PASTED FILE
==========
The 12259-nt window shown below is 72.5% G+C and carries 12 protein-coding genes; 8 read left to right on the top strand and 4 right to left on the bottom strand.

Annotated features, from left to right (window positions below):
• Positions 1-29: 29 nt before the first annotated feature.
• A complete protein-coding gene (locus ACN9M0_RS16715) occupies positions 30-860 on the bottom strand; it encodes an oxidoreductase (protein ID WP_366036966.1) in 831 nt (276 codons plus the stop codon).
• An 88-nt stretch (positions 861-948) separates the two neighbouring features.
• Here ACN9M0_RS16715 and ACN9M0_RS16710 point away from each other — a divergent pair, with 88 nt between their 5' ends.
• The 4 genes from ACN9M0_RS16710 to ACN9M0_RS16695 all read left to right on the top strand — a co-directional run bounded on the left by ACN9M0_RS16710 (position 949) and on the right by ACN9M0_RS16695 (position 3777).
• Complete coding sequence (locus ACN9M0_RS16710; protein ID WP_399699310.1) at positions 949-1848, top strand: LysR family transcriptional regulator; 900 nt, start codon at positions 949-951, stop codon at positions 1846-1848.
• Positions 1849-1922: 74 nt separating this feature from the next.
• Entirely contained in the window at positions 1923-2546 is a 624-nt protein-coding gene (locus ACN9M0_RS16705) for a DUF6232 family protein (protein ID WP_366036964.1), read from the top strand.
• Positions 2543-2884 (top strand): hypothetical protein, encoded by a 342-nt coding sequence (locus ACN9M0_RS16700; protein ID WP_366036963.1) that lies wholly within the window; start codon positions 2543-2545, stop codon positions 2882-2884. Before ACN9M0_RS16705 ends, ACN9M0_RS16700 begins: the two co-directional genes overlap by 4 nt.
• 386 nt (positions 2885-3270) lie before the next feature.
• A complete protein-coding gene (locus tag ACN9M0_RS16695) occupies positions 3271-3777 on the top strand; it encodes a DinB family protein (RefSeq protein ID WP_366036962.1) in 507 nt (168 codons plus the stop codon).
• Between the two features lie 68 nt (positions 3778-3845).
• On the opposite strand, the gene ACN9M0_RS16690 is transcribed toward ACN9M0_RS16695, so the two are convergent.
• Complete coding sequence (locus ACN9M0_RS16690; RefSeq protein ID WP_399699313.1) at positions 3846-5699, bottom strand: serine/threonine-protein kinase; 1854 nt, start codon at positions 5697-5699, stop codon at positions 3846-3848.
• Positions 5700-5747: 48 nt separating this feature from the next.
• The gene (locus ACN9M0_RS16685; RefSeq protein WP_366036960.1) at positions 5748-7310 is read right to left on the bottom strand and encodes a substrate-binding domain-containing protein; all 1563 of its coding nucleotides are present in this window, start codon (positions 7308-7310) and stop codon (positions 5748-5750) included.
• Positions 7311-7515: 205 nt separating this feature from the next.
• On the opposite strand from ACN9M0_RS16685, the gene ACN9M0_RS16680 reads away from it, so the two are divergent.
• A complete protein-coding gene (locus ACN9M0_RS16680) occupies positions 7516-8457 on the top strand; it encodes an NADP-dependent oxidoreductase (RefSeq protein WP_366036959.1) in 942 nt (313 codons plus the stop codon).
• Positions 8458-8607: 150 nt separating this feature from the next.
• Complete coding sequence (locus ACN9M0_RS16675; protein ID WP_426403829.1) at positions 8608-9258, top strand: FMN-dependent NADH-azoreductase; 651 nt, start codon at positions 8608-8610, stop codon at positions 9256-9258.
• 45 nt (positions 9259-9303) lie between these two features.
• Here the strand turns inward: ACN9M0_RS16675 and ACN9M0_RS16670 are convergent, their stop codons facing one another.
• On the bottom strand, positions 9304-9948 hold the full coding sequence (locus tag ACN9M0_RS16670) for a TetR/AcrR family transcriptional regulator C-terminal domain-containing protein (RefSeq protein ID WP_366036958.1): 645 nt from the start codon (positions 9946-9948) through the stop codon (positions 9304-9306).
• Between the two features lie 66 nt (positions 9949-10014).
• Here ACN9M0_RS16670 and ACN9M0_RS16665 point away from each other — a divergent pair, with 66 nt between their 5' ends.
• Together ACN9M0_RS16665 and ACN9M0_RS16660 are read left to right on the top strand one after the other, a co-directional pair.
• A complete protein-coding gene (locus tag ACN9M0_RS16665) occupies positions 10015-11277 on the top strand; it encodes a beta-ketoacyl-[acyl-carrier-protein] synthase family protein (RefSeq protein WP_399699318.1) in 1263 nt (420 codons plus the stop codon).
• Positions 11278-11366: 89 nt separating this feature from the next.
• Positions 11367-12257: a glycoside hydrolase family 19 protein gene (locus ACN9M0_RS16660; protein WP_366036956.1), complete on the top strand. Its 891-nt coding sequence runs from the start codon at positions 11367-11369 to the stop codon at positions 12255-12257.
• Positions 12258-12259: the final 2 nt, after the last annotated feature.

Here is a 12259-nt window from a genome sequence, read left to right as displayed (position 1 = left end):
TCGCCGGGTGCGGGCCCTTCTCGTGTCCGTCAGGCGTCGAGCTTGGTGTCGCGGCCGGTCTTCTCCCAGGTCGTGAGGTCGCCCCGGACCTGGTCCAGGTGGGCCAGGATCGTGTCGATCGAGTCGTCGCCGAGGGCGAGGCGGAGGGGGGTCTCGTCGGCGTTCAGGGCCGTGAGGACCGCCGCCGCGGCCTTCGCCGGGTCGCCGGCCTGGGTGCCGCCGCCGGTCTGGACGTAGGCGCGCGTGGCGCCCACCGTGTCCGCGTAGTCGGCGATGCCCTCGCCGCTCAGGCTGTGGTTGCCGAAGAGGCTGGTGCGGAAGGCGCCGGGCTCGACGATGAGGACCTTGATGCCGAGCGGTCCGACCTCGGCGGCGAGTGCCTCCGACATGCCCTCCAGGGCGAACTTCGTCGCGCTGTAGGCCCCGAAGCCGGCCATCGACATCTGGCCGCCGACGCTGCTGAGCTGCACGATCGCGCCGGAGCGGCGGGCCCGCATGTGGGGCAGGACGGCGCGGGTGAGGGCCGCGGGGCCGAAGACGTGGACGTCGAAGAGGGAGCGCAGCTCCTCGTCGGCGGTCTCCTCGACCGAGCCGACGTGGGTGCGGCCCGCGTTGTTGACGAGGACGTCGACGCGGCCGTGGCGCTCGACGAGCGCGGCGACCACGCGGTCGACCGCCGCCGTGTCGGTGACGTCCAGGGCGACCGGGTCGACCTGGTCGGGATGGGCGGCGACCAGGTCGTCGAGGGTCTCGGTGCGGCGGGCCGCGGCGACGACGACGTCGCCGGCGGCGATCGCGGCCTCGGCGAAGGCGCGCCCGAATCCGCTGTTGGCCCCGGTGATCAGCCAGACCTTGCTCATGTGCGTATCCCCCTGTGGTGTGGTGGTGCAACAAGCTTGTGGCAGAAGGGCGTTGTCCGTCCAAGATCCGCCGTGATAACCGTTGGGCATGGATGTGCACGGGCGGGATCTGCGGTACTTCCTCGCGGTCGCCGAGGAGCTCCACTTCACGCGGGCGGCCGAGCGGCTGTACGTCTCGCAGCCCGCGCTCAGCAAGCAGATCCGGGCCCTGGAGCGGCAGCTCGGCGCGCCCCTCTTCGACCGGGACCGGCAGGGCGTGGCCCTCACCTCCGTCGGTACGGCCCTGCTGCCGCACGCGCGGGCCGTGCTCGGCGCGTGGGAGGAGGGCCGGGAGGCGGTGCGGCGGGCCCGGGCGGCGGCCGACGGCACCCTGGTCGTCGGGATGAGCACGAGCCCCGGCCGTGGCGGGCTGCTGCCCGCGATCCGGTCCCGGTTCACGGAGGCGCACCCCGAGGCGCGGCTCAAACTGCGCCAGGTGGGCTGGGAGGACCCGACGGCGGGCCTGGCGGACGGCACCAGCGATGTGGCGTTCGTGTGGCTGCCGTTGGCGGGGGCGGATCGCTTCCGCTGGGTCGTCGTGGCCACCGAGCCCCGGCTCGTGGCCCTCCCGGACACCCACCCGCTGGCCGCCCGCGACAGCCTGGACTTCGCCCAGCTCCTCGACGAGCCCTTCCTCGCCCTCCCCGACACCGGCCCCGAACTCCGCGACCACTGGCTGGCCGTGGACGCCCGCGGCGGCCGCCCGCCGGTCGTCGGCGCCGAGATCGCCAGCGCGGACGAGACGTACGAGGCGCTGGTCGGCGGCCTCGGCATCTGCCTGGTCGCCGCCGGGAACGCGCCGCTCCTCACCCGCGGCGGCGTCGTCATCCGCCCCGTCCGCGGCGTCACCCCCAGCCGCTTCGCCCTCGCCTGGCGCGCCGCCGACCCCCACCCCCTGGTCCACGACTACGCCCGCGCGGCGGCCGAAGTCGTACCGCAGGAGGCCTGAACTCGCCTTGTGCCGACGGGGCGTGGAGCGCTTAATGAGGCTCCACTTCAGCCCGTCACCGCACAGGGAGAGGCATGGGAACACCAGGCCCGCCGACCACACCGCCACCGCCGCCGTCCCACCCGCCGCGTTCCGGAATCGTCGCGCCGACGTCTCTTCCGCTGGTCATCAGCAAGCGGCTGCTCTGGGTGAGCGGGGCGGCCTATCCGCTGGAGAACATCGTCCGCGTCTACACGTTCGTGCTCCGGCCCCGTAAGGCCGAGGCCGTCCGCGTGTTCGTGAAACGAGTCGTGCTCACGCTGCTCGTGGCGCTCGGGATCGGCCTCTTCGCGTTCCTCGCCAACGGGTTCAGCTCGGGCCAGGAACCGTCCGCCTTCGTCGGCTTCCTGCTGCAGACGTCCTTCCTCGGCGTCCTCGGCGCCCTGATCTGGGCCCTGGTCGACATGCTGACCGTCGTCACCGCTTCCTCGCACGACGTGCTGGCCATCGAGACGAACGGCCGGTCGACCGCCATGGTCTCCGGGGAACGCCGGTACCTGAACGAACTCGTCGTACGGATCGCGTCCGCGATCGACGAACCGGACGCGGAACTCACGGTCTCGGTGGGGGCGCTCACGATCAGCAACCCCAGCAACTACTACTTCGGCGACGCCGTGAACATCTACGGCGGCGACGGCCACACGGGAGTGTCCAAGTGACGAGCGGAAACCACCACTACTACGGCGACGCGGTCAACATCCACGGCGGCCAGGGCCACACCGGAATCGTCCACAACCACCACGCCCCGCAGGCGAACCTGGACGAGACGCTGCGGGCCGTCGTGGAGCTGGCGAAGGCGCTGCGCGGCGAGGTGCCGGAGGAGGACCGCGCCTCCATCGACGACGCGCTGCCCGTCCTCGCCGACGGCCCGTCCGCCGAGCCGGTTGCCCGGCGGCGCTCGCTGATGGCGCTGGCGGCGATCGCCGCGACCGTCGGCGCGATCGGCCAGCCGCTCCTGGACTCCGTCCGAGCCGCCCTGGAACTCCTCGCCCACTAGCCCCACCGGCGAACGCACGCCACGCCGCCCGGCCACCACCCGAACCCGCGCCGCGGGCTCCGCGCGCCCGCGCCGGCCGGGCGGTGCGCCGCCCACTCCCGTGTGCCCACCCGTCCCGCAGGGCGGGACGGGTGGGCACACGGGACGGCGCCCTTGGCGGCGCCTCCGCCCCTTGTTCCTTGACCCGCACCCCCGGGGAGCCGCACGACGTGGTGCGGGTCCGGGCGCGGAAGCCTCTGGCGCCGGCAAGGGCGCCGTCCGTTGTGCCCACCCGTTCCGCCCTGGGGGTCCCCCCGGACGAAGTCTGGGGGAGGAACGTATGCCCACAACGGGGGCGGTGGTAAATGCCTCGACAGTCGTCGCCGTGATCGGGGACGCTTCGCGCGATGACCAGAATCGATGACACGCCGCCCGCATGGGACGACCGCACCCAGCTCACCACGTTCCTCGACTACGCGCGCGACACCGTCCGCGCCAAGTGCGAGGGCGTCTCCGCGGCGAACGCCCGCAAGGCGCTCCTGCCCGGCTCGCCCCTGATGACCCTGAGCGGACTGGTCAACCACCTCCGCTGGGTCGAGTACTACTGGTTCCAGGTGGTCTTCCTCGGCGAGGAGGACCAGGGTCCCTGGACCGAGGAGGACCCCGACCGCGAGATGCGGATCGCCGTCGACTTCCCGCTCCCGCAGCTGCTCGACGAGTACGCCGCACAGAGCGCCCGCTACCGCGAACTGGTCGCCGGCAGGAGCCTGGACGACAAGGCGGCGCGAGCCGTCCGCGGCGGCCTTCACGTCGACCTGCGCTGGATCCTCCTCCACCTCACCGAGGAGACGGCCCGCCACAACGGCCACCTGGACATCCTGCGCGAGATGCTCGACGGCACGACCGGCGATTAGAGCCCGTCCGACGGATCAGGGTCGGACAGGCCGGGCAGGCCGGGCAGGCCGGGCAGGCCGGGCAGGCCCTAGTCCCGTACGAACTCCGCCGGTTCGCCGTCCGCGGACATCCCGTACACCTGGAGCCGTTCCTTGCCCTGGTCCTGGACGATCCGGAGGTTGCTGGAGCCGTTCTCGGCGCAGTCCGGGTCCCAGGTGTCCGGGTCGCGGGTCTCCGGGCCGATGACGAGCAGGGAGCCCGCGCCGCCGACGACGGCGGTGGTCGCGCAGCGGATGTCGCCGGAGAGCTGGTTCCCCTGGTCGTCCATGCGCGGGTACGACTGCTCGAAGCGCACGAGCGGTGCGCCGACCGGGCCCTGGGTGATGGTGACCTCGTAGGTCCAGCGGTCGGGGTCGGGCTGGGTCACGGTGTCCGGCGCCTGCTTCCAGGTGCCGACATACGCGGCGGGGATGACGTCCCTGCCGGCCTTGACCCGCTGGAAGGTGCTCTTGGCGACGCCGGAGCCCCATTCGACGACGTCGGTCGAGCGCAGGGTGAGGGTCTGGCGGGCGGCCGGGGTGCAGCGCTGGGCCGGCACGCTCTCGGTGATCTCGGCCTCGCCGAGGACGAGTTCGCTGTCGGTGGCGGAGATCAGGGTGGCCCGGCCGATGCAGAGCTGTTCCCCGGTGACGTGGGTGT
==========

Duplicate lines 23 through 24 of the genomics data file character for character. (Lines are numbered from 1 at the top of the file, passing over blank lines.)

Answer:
• Complete coding sequence (locus ACN9M0_RS16675; protein ID WP_426403829.1) at positions 8608-9258, top strand: FMN-dependent NADH-azoreductase; 651 nt, start codon at positions 8608-8610, stop codon at positions 9256-9258.
• 45 nt (positions 9259-9303) lie between these two features.